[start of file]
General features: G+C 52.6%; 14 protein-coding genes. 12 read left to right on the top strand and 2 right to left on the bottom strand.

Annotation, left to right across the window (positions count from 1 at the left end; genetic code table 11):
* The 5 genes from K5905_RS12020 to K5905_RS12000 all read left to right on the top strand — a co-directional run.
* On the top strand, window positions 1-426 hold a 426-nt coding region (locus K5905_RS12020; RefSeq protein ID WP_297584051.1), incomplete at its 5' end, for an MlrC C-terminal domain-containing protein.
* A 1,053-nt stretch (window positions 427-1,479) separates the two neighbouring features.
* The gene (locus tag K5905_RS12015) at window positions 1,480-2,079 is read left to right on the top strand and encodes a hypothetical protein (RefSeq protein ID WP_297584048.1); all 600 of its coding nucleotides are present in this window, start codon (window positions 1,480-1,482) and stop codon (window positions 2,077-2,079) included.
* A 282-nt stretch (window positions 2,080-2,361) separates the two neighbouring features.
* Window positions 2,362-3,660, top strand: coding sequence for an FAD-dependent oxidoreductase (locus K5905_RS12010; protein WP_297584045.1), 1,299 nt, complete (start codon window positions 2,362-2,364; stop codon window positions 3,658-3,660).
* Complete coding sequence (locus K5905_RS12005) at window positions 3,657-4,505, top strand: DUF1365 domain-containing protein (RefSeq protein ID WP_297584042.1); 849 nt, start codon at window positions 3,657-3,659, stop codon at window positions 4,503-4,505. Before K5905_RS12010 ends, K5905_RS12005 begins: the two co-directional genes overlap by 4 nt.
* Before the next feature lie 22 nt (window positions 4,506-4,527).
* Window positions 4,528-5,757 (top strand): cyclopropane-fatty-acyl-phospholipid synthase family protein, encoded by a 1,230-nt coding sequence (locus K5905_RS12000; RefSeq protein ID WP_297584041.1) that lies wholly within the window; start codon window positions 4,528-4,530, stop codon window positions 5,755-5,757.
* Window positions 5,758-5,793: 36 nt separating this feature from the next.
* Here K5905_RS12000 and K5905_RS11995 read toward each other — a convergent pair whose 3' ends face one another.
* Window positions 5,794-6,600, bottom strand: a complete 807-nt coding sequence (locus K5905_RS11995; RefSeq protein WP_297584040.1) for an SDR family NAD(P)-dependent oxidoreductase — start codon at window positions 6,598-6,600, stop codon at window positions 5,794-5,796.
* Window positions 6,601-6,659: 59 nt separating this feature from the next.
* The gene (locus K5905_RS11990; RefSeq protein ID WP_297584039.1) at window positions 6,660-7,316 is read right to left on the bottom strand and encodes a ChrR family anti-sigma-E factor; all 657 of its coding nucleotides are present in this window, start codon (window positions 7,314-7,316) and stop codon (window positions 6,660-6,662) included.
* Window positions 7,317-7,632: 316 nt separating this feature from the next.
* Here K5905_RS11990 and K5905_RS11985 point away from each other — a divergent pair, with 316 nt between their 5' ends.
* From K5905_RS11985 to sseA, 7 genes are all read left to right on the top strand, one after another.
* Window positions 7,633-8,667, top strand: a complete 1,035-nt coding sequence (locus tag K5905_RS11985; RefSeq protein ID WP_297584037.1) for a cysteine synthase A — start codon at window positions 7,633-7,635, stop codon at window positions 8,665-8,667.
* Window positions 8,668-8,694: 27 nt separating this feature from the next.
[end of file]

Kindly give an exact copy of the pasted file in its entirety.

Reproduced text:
General features: G+C 52.6%; 14 protein-coding genes. 12 read left to right on the top strand and 2 right to left on the bottom strand.

Annotation, left to right across the window (positions count from 1 at the left end; genetic code table 11):
* The 5 genes from K5905_RS12020 to K5905_RS12000 all read left to right on the top strand — a co-directional run.
* On the top strand, window positions 1-426 hold a 426-nt coding region (locus K5905_RS12020; RefSeq protein ID WP_297584051.1), incomplete at its 5' end, for an MlrC C-terminal domain-containing protein.
* A 1,053-nt stretch (window positions 427-1,479) separates the two neighbouring features.
* The gene (locus tag K5905_RS12015) at window positions 1,480-2,079 is read left to right on the top strand and encodes a hypothetical protein (RefSeq protein ID WP_297584048.1); all 600 of its coding nucleotides are present in this window, start codon (window positions 1,480-1,482) and stop codon (window positions 2,077-2,079) included.
* A 282-nt stretch (window positions 2,080-2,361) separates the two neighbouring features.
* Window positions 2,362-3,660, top strand: coding sequence for an FAD-dependent oxidoreductase (locus K5905_RS12010; protein WP_297584045.1), 1,299 nt, complete (start codon window positions 2,362-2,364; stop codon window positions 3,658-3,660).
* Complete coding sequence (locus K5905_RS12005) at window positions 3,657-4,505, top strand: DUF1365 domain-containing protein (RefSeq protein ID WP_297584042.1); 849 nt, start codon at window positions 3,657-3,659, stop codon at window positions 4,503-4,505. Before K5905_RS12010 ends, K5905_RS12005 begins: the two co-directional genes overlap by 4 nt.
* Before the next feature lie 22 nt (window positions 4,506-4,527).
* Window positions 4,528-5,757 (top strand): cyclopropane-fatty-acyl-phospholipid synthase family protein, encoded by a 1,230-nt coding sequence (locus K5905_RS12000; RefSeq protein ID WP_297584041.1) that lies wholly within the window; start codon window positions 4,528-4,530, stop codon window positions 5,755-5,757.
* Window positions 5,758-5,793: 36 nt separating this feature from the next.
* Here K5905_RS12000 and K5905_RS11995 read toward each other — a convergent pair whose 3' ends face one another.
* Window positions 5,794-6,600, bottom strand: a complete 807-nt coding sequence (locus K5905_RS11995; RefSeq protein WP_297584040.1) for an SDR family NAD(P)-dependent oxidoreductase — start codon at window positions 6,598-6,600, stop codon at window positions 5,794-5,796.
* Window positions 6,601-6,659: 59 nt separating this feature from the next.
* The gene (locus K5905_RS11990; RefSeq protein ID WP_297584039.1) at window positions 6,660-7,316 is read right to left on the bottom strand and encodes a ChrR family anti-sigma-E factor; all 657 of its coding nucleotides are present in this window, start codon (window positions 7,314-7,316) and stop codon (window positions 6,660-6,662) included.
* Window positions 7,317-7,632: 316 nt separating this feature from the next.
* Here K5905_RS11990 and K5905_RS11985 point away from each other — a divergent pair, with 316 nt between their 5' ends.
* From K5905_RS11985 to sseA, 7 genes are all read left to right on the top strand, one after another.
* Window positions 7,633-8,667, top strand: a complete 1,035-nt coding sequence (locus tag K5905_RS11985; RefSeq protein ID WP_297584037.1) for a cysteine synthase A — start codon at window positions 7,633-7,635, stop codon at window positions 8,665-8,667.
* Window positions 8,668-8,694: 27 nt separating this feature from the next.